Python programmers can use Disco. It's an open source map-reduce framework written in Erlang that allows you to scale your application easily. Unfortunately, it does not allow neither sharing any data between different application instances (like Terracotta), nor passing messages (like Erlang itself).


Ruby looks much better than Python in this aspect. First, there is JRuby, which you can cluster with Terracotta. Second, there is soon-to-come MagLev by Gemstone. It's a Ruby implementation running on a Smalltalk virtual machine, and the first public presentation of MagLev at RailsConf 2008 was quite impressive.


Not much to say here... You cannot expect much from a language created to produce dynamic HTML pages. You can only rely on external libraries like memcached to store and retrieve objects, but it's by no means an extension to the language itself.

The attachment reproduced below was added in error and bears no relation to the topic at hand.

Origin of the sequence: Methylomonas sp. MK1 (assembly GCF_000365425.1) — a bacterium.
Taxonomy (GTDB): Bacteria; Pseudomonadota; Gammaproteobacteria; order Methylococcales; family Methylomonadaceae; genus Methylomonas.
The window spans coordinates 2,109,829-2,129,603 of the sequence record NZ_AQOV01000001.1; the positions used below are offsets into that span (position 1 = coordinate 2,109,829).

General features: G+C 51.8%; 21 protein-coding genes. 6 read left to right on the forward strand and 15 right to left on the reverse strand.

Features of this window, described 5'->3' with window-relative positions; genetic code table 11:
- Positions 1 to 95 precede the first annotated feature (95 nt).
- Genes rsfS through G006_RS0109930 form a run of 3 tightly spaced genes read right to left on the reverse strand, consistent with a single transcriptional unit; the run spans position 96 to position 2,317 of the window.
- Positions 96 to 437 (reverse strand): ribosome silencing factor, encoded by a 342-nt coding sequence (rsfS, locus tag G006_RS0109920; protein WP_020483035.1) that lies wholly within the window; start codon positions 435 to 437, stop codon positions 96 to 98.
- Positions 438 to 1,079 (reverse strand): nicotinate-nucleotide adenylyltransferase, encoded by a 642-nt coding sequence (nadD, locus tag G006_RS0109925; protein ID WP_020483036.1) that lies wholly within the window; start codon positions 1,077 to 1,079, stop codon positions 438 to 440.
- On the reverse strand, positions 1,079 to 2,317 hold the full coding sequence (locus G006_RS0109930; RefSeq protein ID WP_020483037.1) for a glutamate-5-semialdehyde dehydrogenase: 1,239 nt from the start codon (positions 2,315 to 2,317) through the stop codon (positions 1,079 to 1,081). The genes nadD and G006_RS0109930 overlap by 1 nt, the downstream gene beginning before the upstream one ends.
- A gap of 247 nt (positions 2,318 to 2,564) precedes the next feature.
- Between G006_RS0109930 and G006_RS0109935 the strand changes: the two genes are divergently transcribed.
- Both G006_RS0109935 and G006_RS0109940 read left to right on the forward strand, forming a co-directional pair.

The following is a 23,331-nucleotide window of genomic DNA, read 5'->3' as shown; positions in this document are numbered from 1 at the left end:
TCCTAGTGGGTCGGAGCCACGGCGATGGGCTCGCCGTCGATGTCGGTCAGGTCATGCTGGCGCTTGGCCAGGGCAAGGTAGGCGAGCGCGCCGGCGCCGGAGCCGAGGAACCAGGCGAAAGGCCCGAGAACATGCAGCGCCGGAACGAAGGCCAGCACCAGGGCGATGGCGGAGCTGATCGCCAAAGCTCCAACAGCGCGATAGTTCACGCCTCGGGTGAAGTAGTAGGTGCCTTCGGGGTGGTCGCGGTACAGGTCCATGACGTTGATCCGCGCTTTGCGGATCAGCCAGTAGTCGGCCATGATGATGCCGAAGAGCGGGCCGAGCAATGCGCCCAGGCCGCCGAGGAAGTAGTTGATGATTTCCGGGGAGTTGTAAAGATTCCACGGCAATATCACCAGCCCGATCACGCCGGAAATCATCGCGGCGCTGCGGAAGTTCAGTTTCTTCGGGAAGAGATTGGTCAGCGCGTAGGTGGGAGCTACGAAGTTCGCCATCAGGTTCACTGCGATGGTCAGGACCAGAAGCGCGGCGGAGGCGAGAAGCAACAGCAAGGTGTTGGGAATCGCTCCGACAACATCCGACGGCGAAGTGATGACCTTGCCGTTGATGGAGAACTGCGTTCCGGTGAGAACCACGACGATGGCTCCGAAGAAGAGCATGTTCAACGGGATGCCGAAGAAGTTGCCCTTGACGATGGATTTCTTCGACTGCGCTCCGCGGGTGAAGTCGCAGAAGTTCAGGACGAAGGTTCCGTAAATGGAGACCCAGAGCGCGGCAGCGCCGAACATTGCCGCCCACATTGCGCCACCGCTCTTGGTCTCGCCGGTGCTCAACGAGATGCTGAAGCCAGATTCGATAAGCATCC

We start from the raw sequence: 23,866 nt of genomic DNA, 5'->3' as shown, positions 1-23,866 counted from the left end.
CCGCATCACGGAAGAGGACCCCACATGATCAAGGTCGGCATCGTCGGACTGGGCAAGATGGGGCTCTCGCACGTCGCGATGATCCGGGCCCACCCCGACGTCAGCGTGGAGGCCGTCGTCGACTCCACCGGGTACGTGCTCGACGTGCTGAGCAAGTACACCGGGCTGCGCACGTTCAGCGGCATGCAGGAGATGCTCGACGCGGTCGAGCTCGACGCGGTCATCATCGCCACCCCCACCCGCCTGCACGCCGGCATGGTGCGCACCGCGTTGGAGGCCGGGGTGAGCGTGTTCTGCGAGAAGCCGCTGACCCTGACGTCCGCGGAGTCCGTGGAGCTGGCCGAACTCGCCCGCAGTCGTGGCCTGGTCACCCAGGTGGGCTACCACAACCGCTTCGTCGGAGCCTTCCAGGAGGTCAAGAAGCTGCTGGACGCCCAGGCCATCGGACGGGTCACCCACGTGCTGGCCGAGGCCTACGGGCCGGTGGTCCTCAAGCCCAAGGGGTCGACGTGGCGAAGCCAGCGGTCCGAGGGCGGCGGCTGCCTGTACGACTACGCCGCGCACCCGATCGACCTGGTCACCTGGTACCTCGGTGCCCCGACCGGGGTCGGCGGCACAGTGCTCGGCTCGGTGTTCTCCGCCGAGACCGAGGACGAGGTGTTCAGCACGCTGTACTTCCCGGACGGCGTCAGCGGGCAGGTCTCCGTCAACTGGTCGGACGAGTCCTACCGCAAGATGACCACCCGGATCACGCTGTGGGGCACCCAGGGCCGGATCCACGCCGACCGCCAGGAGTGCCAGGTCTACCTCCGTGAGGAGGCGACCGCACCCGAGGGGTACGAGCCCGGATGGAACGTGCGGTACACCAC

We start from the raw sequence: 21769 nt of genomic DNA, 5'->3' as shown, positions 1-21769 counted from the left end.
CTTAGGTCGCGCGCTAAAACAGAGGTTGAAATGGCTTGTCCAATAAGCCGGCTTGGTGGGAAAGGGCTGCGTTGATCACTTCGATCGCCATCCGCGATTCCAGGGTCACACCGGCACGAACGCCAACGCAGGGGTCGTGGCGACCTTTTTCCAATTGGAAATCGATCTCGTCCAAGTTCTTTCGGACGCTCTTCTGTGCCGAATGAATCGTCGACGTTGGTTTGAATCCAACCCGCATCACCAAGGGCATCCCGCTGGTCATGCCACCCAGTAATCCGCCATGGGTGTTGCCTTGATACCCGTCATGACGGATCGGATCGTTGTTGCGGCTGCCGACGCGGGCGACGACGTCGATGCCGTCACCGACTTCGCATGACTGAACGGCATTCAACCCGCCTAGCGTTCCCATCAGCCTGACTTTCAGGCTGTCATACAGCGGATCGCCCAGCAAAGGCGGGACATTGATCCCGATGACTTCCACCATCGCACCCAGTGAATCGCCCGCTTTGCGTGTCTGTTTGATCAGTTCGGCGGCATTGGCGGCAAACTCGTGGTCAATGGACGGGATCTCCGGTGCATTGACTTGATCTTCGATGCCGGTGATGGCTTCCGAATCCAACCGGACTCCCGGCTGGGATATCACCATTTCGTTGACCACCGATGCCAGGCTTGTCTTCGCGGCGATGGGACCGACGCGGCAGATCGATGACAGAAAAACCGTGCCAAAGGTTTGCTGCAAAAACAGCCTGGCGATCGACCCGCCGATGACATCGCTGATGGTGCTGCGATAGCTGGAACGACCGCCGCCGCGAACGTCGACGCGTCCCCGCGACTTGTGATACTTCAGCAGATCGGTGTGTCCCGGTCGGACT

If you know of any other interesting projects providing transparent (or almost transparent) concurrency and distribution to already existing programming languages, you are welcome to tell me about it!

Scripting Erlang

Today I came across an interesting post about new scripting language Reia for Erlang virtual machine. It seems that some people within the Erlang community started to realize what .NET developers always knew and Java programmers understood a few years ago: that you have to distinguish between the language and the runtime. People who were tired with Java limitations or just wanted to introduce their own ideas started to develop things like JRuby, Jython, Groovy, Scala or Clojure, just to name a few. Erlang has already developed a strong position as middleware. Now it's time to make it scriptable.